• Lex Trotman
    Lex Trotman
    2013-12-06

    Both solutions require a second copy of Geany to stick around.

    So the only extra cost of Matthews solution over --wait is that it opens a second window rather than intruding on your current session.

    Geany only loads filetypes that the session uses so a second instance would only load filetypes.common for git editing, or R or Python filetypes if you used them.

    It is also a good idea to have separate configurations for each of these uses so the settings are preserved (like indent 4 spaces and other PEP8 rules can be set for python).

     
  • memeplex
    memeplex
    2013-12-06

    Afaics the proposal is to open a new tab in a running instance and wait for it to close. In what sense there is a second copy in Cameron's solution?

     
    Last edit: memeplex 2013-12-06
  • Lex Trotman
    Lex Trotman
    2013-12-06

    It runs a second copy of Geany to wait for the first to finish with the window and then return the exit status.

     
  • memeplex
    memeplex
    2013-12-06

    Sure but the point is that the second process is a small do-nothing client instead of a full blown geany launch.

     
  • Lex Trotman
    Lex Trotman
    2013-12-06

    Well, sure its possible to have a separate command that knows the protocol to talk to a running Geany instance, and which knows how to start it if it isn't running. Possibly it will be smaller than the data of a second copy of Geany which is likely to share the executable with the running copy.

    And it would still need the modifications in Geany to signal back when the window is closed.

    But "somebody" has to do it, and keep it in sync with the Geany protocol as well.

    With Matthews solution I should have noted that the extra cost is only the top level window and menus, the cost of the editing tab would of course be incurred in the running copy in the other case.

     
  • Although I believe suggestions here (launching a second instance with different configuration and maybe with plugins and other disabled) prefectly fit the use case, you can implement what you're searching for with a small script using only current Geany features:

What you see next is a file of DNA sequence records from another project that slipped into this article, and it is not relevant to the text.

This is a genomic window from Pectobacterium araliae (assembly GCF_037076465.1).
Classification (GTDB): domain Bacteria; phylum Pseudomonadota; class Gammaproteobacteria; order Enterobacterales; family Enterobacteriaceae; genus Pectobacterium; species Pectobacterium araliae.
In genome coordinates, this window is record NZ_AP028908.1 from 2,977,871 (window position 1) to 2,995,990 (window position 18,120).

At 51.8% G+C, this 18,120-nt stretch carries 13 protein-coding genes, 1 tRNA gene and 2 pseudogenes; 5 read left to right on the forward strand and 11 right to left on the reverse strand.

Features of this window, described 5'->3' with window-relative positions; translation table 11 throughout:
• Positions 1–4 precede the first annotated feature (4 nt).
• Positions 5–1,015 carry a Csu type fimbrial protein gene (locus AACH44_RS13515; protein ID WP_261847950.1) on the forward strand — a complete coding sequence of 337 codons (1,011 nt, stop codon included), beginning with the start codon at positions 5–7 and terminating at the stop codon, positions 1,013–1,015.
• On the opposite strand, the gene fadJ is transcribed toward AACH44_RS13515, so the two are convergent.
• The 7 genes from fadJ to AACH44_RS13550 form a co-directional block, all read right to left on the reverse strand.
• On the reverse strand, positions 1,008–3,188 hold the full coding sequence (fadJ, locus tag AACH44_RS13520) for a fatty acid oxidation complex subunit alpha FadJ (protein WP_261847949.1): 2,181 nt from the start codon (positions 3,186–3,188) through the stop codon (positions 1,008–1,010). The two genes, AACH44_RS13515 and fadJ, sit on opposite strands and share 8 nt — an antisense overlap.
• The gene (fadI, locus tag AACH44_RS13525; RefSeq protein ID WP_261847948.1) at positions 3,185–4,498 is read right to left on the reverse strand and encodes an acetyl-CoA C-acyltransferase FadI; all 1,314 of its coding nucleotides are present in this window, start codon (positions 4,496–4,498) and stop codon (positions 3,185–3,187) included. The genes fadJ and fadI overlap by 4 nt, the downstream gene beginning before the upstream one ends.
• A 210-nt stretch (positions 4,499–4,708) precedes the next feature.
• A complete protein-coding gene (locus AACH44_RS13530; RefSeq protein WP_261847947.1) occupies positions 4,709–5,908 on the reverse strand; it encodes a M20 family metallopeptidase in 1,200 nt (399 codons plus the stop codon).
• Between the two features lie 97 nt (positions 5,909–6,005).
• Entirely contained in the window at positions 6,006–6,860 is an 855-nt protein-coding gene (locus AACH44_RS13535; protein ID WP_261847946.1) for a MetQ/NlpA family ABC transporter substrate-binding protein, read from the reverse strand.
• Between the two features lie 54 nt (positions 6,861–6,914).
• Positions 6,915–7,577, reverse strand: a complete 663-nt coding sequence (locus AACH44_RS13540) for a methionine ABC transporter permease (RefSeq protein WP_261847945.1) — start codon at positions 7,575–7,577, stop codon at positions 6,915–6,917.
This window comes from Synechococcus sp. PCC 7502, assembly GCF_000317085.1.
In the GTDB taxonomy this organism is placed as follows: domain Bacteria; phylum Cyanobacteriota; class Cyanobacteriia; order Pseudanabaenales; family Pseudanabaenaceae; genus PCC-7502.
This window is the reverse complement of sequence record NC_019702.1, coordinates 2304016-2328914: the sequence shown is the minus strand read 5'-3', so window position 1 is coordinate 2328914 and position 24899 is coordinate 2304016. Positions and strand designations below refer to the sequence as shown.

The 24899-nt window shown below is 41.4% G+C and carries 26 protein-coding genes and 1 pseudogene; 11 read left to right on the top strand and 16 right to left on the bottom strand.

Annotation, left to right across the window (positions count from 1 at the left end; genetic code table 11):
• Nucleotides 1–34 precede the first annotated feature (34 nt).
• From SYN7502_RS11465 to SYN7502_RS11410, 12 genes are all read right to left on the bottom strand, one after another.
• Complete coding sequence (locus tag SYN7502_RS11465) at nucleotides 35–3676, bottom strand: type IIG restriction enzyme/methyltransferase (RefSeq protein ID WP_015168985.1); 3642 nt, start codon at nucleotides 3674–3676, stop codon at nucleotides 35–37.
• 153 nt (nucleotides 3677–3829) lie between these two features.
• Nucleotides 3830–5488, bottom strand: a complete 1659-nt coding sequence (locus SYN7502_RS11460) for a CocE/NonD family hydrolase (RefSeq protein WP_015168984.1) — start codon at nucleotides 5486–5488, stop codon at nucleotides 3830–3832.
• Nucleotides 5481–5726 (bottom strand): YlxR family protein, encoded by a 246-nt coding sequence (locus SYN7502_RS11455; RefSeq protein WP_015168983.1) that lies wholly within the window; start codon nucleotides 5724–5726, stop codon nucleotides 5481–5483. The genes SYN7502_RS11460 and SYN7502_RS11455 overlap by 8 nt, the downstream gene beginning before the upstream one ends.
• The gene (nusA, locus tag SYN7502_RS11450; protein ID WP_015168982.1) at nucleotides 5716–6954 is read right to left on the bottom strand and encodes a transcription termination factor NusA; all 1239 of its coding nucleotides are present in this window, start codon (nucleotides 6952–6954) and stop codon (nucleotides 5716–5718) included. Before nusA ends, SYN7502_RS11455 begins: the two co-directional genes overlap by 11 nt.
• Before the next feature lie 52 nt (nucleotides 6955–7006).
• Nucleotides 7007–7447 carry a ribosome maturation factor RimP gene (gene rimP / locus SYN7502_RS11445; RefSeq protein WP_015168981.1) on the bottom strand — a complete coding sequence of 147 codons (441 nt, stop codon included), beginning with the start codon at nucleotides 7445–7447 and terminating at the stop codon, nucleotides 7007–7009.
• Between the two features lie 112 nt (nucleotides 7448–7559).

#!/bin/sh
    
    file=$(readlink -f "$1")
    geany "$file"
    while geany --list-documents | grep -q -F -x -e "$file"; do
      sleep 1
    done
    

    I believe it is somewhat confusing that the caller waits for a document to close, but maybe it's only because I'm used to typical UNIX process lifetimes. Anyway, the script above should do what you want (its basically untested though, I just wrote it).

     
  • memeplex
    memeplex
    2013-12-06

    @Colomban, that's great! It's similar to my workaround above, just that I didn't know of the --list-documents option. Simple and pragmatic solution. I could add the recipe to the wiki, after testing it a bit.

    @Lex, the main goal here is to reduce startup time, specially in older or low-end machines (believe me, it becomes noticeable when my netbook is popping up geanies from my r session all the time), while keeping the blocking behavior most console applications assume and rely on. The client could skip almost all initialization.

     
  • memeplex
    memeplex
    2013-12-06